Divest Carleton Alumni Respond to the Board of Trustees

The alumni of Divest Carleton have sent this open response to the Board of Trustees regarding their vote to reject the recommendation of their responsible investing committee.  (The student response will come at the beginning of Winter Term, and we will post it here then.)

If you are interested in signing on to this response, just indicate that in the comments section.  As we use the response in future outreach, your name will be included.

To: The Carleton College Board of Trustees

From: Divest Carleton Alumni

Date: December 7, 2015

Subject: Response to the Trustees’ 11/12/15 Memo to CRIC Regarding Divestment

We at Divest Carleton want to express our disappointment with the Board’s rejection of CRIC’s recommendation that the College divest its fossil fuel holdings. We believe that the Board’s November 12 memo did not seriously address the arguments made by CRIC in its report, opting instead to briefly rehash old arguments. The memo presents a self-satisfied “business as usual” perspective which is unacceptable in the face of climate chaos.

In the face of this rejection, Divest Carleton is committed to continuing to engage the Board on this issue and to help organize alumni, faculty, staff, and students to continue to press for fossil fuel divestment. In this connection, we ask that the Board read and respond to the comments in this memo and provide us with an opportunity to meet with you to discuss this issue at your February Meeting. We anticipate that the students of Divest Carleton will have similar comments, but given the late Fall Term release of the Board statement, we expect those comments to come early next year.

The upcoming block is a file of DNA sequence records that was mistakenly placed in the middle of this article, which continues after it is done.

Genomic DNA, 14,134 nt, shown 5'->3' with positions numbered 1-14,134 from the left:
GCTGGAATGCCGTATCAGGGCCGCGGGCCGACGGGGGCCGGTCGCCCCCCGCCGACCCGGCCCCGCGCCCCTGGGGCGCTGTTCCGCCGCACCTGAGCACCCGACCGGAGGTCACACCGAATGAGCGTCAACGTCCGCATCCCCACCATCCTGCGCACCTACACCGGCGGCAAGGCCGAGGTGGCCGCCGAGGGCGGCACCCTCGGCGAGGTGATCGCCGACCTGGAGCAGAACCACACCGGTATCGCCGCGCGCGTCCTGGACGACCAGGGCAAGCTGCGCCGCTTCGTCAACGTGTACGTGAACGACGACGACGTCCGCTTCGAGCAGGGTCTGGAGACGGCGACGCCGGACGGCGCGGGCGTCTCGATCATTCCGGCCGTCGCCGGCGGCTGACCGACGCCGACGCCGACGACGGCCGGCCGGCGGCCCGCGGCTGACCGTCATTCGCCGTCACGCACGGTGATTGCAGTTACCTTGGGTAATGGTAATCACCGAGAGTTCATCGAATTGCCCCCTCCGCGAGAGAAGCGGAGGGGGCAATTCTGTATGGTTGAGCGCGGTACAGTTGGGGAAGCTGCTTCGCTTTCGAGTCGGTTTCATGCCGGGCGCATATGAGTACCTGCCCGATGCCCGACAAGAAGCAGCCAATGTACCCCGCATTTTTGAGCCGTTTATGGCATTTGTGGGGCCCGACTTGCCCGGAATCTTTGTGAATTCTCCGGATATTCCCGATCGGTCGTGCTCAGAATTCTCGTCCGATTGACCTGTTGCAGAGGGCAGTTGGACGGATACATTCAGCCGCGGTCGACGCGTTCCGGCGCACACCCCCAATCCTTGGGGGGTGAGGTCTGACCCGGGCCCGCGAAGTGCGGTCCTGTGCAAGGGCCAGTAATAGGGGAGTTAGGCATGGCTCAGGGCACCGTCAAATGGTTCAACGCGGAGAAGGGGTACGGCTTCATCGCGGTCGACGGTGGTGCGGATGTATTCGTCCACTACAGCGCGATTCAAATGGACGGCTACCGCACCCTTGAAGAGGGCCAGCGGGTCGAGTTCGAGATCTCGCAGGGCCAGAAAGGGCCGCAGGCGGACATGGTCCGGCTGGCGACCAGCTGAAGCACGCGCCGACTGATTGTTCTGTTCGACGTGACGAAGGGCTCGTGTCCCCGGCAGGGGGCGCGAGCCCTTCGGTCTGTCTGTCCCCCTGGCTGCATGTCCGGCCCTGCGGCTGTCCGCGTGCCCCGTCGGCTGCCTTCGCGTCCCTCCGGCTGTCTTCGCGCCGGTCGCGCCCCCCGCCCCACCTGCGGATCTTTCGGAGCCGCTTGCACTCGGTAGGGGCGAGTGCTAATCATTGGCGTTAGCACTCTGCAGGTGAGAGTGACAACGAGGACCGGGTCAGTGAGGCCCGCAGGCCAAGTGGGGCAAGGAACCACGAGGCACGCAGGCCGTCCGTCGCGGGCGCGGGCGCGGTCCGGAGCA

The Board based its rejection of divestment on four points:  financial returns, moral and political issues, effectiveness, and, finally, alternatives to divestment. We believe that the arguments surrounding each of these points are flawed and unpersuasive, as described below.

  1. Financial Returns: The Board “believes” that divestment will have a “negative impact on long term investment returns.” But this belief is not supported by any evidence the Board presents. As the Board memo recognizes, there is just as much evidence that divestment will have no impact or a positive impact. We believe, in fact, that there is more evidence arguing for a positive impact. The bottom line here is that continuing to invest in a product that is scientifically proven to be harmful to human and ecological well-being and which is the subject of tremendous global reduction efforts is not consistent with fiduciary duty and seems foolhardy rather than prudent. Such investments leave the college vulnerable to the significant risk of stranded fossil fuel assets that can never be burned.